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My mother kicked a nun in the face once. She insists it was an accident and is rather embarassed by the whole ordeal. Some part of me however wishes there was something more at work. Some little bit of rebellion, some nudge against the status quo, against perceived moral superiority. Maybe that kick was against the shackles of hierarchy, against organized religion's ability to pervert the teachings of love into prejudice and unchecked intimidation. Still, she says no and since she is a very religious person, I am inclined to believe her. Oh well, a son can dream.
I have a few friends from past and present who went to Catholic schools. None of them had a very positive story to tell and none of them felt like they were bettered by the conditions. The gals in THE NUN didn't have a great time during their learning years either, thanks mostly to the title character. The main nun at their school ruled with an iron fist. She seemed to believe that it was her job to purify the world of its sins, starting with her pupils. The only way to do that, she believed, was through physical and emotional punishment and torture. Wow, what a peach.
Years later, all the girls from the school have grown up and many have started families of their own. Still, they never talk about what happened during those formative years and each is still haunted by nightmares of their treatment there. Eva (Anita Briem) is the virginal (hence, heroine) daughter of one of the girls. When she arrives home after her graduation party, she sees her mother having her throat cut by a figure clouded by plumes of water. What she can make out is that the figure was wearing a nun's habit.
Eva is informed that her mother was not the first victim. She was supposed to meet up with the surviving students to return to the scene of the crime and find out what's going on. What went on is that the kids did something that the nun obviously didn't appreciate and she has returned in supernatural form to punish their wickedness. As the body count rises, Eva feels a need to solve the mystery herself and that means returning to the now-abandoned boarding school.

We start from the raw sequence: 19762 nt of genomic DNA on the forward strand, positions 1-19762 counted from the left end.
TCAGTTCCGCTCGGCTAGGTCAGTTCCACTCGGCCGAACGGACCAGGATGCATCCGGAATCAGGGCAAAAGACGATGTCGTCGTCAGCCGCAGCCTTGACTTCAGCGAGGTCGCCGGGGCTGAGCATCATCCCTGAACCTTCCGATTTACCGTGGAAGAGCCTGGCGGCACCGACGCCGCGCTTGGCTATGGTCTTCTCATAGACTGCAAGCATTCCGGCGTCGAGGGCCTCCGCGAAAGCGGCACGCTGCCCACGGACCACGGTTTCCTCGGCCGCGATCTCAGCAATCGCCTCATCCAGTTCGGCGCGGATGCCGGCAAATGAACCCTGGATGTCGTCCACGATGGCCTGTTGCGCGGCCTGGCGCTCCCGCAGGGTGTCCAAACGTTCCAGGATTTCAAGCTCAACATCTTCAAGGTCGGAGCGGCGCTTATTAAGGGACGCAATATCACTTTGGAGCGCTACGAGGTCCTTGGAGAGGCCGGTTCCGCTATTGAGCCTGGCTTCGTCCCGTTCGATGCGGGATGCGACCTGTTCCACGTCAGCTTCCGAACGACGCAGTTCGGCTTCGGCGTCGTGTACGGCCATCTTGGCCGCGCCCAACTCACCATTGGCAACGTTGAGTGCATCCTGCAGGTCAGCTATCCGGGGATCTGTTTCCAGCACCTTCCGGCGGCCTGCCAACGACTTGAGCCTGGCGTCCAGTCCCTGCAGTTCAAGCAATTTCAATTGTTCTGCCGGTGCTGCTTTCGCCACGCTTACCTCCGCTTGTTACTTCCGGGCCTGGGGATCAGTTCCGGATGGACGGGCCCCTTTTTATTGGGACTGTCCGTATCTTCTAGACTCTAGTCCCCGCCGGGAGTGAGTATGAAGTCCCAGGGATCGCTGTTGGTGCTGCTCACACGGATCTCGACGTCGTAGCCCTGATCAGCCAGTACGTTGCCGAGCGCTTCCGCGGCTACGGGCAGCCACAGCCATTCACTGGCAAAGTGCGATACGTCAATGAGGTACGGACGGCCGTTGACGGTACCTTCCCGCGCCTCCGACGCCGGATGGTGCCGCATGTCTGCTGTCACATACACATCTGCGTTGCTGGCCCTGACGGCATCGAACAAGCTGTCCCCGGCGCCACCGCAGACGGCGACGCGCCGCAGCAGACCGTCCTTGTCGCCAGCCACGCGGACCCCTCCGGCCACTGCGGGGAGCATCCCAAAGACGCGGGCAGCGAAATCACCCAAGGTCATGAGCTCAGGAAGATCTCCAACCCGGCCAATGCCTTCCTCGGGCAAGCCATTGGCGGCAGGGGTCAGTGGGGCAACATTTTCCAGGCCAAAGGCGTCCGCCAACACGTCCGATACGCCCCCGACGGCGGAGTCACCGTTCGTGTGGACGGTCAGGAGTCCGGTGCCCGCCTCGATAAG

THE NUN is one of the final productions from Brian Yuzna's Fantastic Factory. It is based in part on a story idea by Jaume Balaguer:, the man behind DARKNESS and THE NAMELESS as well as the new film FRAGILE (which - surprise, surprise - we're still waiting for in the States). The actual screenplay chores were handled by Manu Diez while the direction is from Luis De La Madrid. Both of these people are newcomers to their respective jobs, but they have a keen eye for what works and deserve some props.
One of the main things THE NUN does so well is combine Asian horror aesthetics - in this case, a demon born of water - and combine it with Spanish religious tradition. It is important to note that despite by comments earlier, THE NUN does not thumb its nose at religion, merely those who distort it. However, it does touch on some very topical issues that have tainted the image of the church as of late. People have reported abuse that bordered on torture in Catholic schools, especially boarding schools overseas. The Church has continued to disavow the abuses documented at orphanages and halfway houses like the Magdalene Laundries (graphically and heart-wrenchingly detailed in THE MAGDALENE SISTERS), despite volumes of sworn testimony and mountains of daming evidence. In the United States, the Church has come under fire as scores of priests have been accused of sexual abuse as church elders have been caught red handed covering up the evidence and placing the offenders in arenas where they would have direct contact with even more children.